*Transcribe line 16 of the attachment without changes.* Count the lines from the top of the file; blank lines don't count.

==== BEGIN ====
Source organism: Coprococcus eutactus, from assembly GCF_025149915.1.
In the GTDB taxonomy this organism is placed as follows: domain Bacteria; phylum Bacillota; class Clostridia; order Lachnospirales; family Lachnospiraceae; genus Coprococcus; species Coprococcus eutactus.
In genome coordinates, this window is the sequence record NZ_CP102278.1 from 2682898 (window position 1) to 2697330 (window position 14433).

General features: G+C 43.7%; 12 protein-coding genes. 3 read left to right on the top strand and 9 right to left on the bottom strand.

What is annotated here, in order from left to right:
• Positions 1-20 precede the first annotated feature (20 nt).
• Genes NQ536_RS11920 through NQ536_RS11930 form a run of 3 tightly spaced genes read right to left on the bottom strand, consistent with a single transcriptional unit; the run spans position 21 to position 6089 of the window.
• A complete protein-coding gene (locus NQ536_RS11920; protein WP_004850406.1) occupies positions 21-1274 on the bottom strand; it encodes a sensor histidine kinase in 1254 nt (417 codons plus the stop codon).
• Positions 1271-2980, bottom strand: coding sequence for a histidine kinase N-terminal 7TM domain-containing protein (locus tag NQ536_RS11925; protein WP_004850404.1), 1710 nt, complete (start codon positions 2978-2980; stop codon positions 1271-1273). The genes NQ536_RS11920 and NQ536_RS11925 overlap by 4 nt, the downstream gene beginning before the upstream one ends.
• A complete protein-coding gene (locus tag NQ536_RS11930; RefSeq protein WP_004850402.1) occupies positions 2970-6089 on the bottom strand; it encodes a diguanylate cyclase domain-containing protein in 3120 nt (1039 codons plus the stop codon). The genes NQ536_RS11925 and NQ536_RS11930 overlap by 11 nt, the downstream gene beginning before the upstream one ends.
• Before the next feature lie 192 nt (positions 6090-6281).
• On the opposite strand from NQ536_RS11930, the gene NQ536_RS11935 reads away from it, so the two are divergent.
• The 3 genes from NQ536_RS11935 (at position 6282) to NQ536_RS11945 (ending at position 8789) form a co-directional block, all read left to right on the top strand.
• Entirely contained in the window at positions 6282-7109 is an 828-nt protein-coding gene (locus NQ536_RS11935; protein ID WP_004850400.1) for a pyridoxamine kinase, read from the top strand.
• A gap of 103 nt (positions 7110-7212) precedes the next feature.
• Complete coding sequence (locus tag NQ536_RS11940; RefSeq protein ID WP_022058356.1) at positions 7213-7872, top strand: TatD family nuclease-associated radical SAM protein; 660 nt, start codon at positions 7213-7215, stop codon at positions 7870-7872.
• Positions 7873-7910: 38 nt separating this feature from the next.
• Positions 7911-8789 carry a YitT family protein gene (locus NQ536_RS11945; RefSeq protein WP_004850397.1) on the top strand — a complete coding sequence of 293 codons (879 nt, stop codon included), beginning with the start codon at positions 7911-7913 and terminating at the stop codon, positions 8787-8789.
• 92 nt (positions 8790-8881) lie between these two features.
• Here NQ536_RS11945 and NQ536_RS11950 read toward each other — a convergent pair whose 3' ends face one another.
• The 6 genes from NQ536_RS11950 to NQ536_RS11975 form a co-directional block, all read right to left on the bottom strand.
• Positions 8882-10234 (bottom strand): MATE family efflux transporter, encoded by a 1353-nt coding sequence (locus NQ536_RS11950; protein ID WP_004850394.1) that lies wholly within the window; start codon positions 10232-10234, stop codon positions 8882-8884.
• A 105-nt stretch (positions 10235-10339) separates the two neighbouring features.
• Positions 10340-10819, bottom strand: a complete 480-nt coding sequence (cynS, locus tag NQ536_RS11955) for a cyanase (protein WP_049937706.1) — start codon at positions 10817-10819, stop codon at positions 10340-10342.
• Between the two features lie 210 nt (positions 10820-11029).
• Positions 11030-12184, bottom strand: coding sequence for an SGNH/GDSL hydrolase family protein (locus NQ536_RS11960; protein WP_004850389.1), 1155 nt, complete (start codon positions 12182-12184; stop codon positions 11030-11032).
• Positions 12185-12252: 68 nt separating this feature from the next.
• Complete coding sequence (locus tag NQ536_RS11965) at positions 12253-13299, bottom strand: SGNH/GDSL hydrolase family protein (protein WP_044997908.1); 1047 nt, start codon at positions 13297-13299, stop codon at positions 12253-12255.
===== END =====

• Complete coding sequence (locus tag NQ536_RS11940; RefSeq protein ID WP_022058356.1) at positions 7213-7872, top strand: TatD family nuclease-associated radical SAM protein; 660 nt, start codon at positions 7213-7215, stop codon at positions 7870-7872.